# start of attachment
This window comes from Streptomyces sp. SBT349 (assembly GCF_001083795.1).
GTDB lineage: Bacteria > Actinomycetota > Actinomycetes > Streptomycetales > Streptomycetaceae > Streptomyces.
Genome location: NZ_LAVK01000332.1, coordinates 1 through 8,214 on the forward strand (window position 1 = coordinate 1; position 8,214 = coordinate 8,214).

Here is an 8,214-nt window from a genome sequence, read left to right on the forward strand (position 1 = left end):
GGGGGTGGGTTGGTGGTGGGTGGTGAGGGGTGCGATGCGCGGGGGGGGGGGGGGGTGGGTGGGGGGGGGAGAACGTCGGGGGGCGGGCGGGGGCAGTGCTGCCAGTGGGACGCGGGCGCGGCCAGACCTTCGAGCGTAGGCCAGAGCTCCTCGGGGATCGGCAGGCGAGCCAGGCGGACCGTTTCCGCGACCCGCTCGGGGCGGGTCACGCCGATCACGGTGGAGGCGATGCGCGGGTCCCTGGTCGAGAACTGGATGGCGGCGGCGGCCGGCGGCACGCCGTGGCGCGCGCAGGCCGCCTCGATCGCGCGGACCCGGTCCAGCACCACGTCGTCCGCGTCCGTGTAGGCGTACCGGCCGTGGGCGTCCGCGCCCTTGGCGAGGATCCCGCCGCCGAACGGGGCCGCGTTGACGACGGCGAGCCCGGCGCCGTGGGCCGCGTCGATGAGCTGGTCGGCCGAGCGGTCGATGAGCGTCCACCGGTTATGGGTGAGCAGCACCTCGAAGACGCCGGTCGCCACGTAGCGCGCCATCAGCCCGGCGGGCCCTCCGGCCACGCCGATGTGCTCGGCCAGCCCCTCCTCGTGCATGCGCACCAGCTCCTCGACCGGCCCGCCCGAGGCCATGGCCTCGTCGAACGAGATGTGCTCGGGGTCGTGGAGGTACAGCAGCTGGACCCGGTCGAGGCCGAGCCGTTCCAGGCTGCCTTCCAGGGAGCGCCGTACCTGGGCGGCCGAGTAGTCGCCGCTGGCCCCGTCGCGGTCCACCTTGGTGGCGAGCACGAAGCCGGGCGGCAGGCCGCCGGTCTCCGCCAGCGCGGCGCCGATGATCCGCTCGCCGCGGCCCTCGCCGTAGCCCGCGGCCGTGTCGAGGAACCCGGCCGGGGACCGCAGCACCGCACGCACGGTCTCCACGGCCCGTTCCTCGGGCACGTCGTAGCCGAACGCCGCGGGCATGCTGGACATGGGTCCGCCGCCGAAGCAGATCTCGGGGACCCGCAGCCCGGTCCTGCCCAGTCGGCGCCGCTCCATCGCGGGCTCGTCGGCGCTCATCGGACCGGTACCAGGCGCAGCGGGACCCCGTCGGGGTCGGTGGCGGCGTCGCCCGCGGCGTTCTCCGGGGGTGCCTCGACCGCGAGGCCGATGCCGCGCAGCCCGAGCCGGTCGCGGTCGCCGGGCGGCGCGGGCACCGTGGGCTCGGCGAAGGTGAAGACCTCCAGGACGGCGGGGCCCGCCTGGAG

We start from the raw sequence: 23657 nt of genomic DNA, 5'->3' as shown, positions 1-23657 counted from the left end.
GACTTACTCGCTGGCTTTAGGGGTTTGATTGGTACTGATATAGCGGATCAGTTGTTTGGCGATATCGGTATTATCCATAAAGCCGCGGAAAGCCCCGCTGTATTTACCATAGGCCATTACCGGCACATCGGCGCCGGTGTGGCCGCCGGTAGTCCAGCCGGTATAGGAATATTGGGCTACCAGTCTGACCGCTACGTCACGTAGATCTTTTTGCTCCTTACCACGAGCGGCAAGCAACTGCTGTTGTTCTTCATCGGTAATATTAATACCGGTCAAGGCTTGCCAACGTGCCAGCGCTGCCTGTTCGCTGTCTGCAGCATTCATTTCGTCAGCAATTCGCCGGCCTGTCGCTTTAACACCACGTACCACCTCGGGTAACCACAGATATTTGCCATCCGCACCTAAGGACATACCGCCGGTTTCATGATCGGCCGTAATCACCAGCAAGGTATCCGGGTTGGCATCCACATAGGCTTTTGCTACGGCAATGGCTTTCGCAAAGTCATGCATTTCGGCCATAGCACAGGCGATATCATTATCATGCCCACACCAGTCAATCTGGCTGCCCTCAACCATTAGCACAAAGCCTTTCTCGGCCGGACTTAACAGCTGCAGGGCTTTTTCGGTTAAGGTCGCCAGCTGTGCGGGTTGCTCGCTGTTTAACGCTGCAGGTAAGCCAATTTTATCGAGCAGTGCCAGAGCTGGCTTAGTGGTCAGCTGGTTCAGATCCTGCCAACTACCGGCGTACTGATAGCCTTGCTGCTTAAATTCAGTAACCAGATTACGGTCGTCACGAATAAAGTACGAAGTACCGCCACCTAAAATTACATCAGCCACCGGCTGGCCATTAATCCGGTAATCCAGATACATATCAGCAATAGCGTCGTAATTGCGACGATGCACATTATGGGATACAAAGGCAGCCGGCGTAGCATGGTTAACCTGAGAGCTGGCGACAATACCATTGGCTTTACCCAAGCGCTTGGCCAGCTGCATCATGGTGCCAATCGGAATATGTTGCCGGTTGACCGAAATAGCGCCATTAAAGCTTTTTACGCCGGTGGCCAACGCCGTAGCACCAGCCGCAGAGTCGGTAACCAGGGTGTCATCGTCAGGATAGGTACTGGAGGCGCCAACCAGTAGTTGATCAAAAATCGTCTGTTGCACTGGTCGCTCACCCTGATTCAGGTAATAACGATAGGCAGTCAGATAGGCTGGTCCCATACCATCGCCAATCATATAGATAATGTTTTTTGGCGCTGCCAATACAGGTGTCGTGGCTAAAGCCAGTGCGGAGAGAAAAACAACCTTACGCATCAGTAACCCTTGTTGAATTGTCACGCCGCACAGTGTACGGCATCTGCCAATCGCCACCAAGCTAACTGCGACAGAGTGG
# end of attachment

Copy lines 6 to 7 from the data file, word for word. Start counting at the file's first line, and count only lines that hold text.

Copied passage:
We start from the raw sequence: 23657 nt of genomic DNA, 5'->3' as shown, positions 1-23657 counted from the left end.
GACTTACTCGCTGGCTTTAGGGGTTTGATTGGTACTGATATAGCGGATCAGTTGTTTGGCGATATCGGTATTATCCATAAAGCCGCGGAAAGCCCCGCTGTATTTACCATAGGCCATTACCGGCACATCGGCGCCGGTGTGGCCGCCGGTAGTCCAGCCGGTATAGGAATATTGGGCTACCAGTCTGACCGCTACGTCACGTAGATCTTTTTGCTCCTTACCACGAGCGGCAAGCAACTGCTGTTGTTCTTCATCGGTAATATTAATACCGGTCAAGGCTTGCCAACGTGCCAGCGCTGCCTGTTCGCTGTCTGCAGCATTCATTTCGTCAGCAATTCGCCGGCCTGTCGCTTTAACACCACGTACCACCTCGGGTAACCACAGATATTTGCCATCCGCACCTAAGGACATACCGCCGGTTTCATGATCGGCCGTAATCACCAGCAAGGTATCCGGGTTGGCATCCACATAGGCTTTTGCTACGGCAATGGCTTTCGCAAAGTCATGCATTTCGGCCATAGCACAGGCGATATCATTATCATGCCCACACCAGTCAATCTGGCTGCCCTCAACCATTAGCACAAAGCCTTTCTCGGCCGGACTTAACAGCTGCAGGGCTTTTTCGGTTAAGGTCGCCAGCTGTGCGGGTTGCTCGCTGTTTAACGCTGCAGGTAAGCCAATTTTATCGAGCAGTGCCAGAGCTGGCTTAGTGGTCAGCTGGTTCAGATCCTGCCAACTACCGGCGTACTGATAGCCTTGCTGCTTAAATTCAGTAACCAGATTACGGTCGTCACGAATAAAGTACGAAGTACCGCCACCTAAAATTACATCAGCCACCGGCTGGCCATTAATCCGGTAATCCAGATACATATCAGCAATAGCGTCGTAATTGCGACGATGCACATTATGGGATACAAAGGCAGCCGGCGTAGCATGGTTAACCTGAGAGCTGGCGACAATACCATTGGCTTTACCCAAGCGCTTGGCCAGCTGCATCATGGTGCCAATCGGAATATGTTGCCGGTTGACCGAAATAGCGCCATTAAAGCTTTTTACGCCGGTGGCCAACGCCGTAGCACCAGCCGCAGAGTCGGTAACCAGGGTGTCATCGTCAGGATAGGTACTGGAGGCGCCAACCAGTAGTTGATCAAAAATCGTCTGTTGCACTGGTCGCTCACCCTGATTCAGGTAATAACGATAGGCAGTCAGATAGGCTGGTCCCATACCATCGCCAATCATATAGATAATGTTTTTTGGCGCTGCCAATACAGGTGTCGTGGCTAAAGCCAGTGCGGAGAGAAAAACAACCTTACGCATCAGTAACCCTTGTTGAATTGTCACGCCGCACAGTGTACGGCATCTGCCAATCGCCACCAAGCTAACTGCGACAGAGTGG